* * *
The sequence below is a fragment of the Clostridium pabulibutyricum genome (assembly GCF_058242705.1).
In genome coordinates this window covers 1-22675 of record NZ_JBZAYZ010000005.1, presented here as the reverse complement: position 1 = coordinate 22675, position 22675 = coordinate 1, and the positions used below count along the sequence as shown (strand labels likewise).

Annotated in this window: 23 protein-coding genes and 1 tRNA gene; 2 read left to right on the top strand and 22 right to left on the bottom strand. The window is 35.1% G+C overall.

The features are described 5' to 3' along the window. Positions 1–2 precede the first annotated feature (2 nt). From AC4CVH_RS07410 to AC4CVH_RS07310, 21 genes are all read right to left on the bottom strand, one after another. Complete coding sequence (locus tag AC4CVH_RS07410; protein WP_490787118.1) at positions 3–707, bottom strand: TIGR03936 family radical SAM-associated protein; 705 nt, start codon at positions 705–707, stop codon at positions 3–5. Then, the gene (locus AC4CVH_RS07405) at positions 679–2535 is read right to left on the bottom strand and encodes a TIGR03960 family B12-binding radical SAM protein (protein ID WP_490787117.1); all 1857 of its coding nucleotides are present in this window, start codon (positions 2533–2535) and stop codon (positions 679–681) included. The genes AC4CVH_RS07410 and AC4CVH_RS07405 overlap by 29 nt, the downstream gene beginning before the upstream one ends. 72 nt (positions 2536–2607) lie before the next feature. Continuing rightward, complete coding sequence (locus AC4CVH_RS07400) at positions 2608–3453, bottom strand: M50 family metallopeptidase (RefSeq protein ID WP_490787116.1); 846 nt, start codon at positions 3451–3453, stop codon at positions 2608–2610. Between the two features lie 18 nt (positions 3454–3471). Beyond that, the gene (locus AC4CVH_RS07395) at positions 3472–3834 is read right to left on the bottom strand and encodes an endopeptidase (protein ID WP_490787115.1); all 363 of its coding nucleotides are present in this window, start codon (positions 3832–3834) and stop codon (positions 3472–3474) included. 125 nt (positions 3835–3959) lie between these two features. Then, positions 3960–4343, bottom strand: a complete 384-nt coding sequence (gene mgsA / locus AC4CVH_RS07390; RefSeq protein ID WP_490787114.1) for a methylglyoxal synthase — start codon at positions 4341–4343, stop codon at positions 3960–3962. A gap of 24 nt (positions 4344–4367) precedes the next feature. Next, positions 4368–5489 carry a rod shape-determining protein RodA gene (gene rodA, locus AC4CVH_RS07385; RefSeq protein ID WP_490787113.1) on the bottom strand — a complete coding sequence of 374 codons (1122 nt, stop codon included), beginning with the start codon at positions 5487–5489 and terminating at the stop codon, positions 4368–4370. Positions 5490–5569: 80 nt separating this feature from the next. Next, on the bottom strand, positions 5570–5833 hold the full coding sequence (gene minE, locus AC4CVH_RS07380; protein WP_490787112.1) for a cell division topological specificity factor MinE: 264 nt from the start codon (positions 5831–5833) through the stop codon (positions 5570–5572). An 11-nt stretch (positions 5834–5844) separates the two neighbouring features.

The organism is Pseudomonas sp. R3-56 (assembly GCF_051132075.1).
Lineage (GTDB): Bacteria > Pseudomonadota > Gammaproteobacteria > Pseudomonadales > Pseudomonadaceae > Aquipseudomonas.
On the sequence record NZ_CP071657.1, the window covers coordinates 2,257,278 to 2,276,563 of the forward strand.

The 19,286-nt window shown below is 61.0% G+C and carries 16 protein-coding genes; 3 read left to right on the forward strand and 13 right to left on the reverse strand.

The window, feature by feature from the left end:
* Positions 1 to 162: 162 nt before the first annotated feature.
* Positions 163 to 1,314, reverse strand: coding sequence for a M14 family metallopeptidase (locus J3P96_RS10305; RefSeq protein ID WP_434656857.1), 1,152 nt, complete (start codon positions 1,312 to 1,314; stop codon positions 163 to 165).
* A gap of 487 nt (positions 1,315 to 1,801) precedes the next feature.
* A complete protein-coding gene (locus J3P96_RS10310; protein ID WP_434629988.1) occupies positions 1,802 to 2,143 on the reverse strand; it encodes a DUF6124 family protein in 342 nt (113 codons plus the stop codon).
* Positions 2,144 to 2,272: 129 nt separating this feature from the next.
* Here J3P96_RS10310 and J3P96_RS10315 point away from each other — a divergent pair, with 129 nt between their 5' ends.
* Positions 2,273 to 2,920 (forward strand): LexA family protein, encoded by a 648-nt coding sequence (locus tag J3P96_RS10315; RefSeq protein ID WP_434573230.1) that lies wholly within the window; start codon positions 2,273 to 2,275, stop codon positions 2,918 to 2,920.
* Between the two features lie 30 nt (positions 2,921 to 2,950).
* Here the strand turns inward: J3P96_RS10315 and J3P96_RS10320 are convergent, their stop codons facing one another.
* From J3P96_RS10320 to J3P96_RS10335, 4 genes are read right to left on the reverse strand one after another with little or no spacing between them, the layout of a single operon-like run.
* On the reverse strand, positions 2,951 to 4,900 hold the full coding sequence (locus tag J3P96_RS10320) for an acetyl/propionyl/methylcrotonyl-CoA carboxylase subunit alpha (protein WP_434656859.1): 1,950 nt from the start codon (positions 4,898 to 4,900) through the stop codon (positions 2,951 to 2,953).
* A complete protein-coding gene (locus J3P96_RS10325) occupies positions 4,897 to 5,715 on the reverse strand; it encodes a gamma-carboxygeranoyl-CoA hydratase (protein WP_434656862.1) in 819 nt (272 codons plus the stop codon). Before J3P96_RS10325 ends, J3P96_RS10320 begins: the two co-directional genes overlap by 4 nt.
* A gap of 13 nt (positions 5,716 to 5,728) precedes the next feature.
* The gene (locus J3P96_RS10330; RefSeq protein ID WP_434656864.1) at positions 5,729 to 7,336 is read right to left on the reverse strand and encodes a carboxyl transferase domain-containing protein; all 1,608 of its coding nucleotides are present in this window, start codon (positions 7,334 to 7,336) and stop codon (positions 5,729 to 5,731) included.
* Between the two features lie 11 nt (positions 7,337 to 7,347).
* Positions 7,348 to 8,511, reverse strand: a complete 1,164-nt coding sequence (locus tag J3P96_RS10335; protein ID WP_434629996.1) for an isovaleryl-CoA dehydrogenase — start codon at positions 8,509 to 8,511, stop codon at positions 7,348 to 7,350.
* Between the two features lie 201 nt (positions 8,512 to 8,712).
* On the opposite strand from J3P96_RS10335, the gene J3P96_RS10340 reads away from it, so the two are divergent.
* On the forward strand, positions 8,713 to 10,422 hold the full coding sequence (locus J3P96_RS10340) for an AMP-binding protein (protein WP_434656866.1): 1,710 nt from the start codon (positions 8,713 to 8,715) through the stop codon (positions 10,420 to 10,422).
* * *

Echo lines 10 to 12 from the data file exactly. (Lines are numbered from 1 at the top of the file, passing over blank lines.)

* Positions 1 to 162: 162 nt before the first annotated feature.
* Positions 163 to 1,314, reverse strand: coding sequence for a M14 family metallopeptidase (locus J3P96_RS10305; RefSeq protein ID WP_434656857.1), 1,152 nt, complete (start codon positions 1,312 to 1,314; stop codon positions 163 to 165).
* A gap of 487 nt (positions 1,315 to 1,801) precedes the next feature.